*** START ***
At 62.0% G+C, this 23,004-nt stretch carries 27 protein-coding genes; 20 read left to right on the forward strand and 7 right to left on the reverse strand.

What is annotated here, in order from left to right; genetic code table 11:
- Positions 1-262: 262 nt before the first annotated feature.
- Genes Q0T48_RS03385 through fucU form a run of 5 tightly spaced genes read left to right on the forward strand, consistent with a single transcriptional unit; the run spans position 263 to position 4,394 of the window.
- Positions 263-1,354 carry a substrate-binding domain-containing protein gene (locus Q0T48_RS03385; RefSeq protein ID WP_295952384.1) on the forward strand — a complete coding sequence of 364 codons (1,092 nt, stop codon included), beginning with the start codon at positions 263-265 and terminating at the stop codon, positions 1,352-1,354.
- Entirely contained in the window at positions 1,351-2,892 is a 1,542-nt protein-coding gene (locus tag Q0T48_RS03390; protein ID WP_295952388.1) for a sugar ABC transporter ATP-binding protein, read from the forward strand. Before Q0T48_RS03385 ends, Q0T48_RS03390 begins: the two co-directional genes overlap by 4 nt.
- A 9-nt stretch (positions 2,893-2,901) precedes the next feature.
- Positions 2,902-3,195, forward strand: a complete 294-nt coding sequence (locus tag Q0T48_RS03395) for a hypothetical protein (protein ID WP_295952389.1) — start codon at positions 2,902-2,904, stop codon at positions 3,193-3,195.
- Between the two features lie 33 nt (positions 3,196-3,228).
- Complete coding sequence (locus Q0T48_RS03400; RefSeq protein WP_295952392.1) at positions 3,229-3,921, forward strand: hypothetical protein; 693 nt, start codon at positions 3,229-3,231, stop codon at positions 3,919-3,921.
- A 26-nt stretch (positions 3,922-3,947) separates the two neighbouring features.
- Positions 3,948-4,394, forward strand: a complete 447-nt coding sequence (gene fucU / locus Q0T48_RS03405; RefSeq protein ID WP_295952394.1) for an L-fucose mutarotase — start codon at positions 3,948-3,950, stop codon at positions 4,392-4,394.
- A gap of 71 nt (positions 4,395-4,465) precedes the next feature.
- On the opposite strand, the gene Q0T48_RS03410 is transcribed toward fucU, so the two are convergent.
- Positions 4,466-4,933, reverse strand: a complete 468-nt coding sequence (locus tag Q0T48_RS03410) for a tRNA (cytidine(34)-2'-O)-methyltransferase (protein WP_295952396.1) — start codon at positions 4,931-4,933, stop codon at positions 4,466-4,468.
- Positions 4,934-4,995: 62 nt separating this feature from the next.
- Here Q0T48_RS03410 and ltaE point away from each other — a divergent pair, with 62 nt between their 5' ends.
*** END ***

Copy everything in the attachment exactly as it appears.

At 62.0% G+C, this 23,004-nt stretch carries 27 protein-coding genes; 20 read left to right on the forward strand and 7 right to left on the reverse strand.

What is annotated here, in order from left to right; genetic code table 11:
- Positions 1-262: 262 nt before the first annotated feature.
- Genes Q0T48_RS03385 through fucU form a run of 5 tightly spaced genes read left to right on the forward strand, consistent with a single transcriptional unit; the run spans position 263 to position 4,394 of the window.
- Positions 263-1,354 carry a substrate-binding domain-containing protein gene (locus Q0T48_RS03385; RefSeq protein ID WP_295952384.1) on the forward strand — a complete coding sequence of 364 codons (1,092 nt, stop codon included), beginning with the start codon at positions 263-265 and terminating at the stop codon, positions 1,352-1,354.
- Entirely contained in the window at positions 1,351-2,892 is a 1,542-nt protein-coding gene (locus tag Q0T48_RS03390; protein ID WP_295952388.1) for a sugar ABC transporter ATP-binding protein, read from the forward strand. Before Q0T48_RS03385 ends, Q0T48_RS03390 begins: the two co-directional genes overlap by 4 nt.
- A 9-nt stretch (positions 2,893-2,901) precedes the next feature.
- Positions 2,902-3,195, forward strand: a complete 294-nt coding sequence (locus tag Q0T48_RS03395) for a hypothetical protein (protein ID WP_295952389.1) — start codon at positions 2,902-2,904, stop codon at positions 3,193-3,195.
- Between the two features lie 33 nt (positions 3,196-3,228).
- Complete coding sequence (locus Q0T48_RS03400; RefSeq protein WP_295952392.1) at positions 3,229-3,921, forward strand: hypothetical protein; 693 nt, start codon at positions 3,229-3,231, stop codon at positions 3,919-3,921.
- A 26-nt stretch (positions 3,922-3,947) separates the two neighbouring features.
- Positions 3,948-4,394, forward strand: a complete 447-nt coding sequence (gene fucU / locus Q0T48_RS03405; RefSeq protein ID WP_295952394.1) for an L-fucose mutarotase — start codon at positions 3,948-3,950, stop codon at positions 4,392-4,394.
- A gap of 71 nt (positions 4,395-4,465) precedes the next feature.
- On the opposite strand, the gene Q0T48_RS03410 is transcribed toward fucU, so the two are convergent.
- Positions 4,466-4,933, reverse strand: a complete 468-nt coding sequence (locus tag Q0T48_RS03410) for a tRNA (cytidine(34)-2'-O)-methyltransferase (protein WP_295952396.1) — start codon at positions 4,931-4,933, stop codon at positions 4,466-4,468.
- Positions 4,934-4,995: 62 nt separating this feature from the next.
- Here Q0T48_RS03410 and ltaE point away from each other — a divergent pair, with 62 nt between their 5' ends.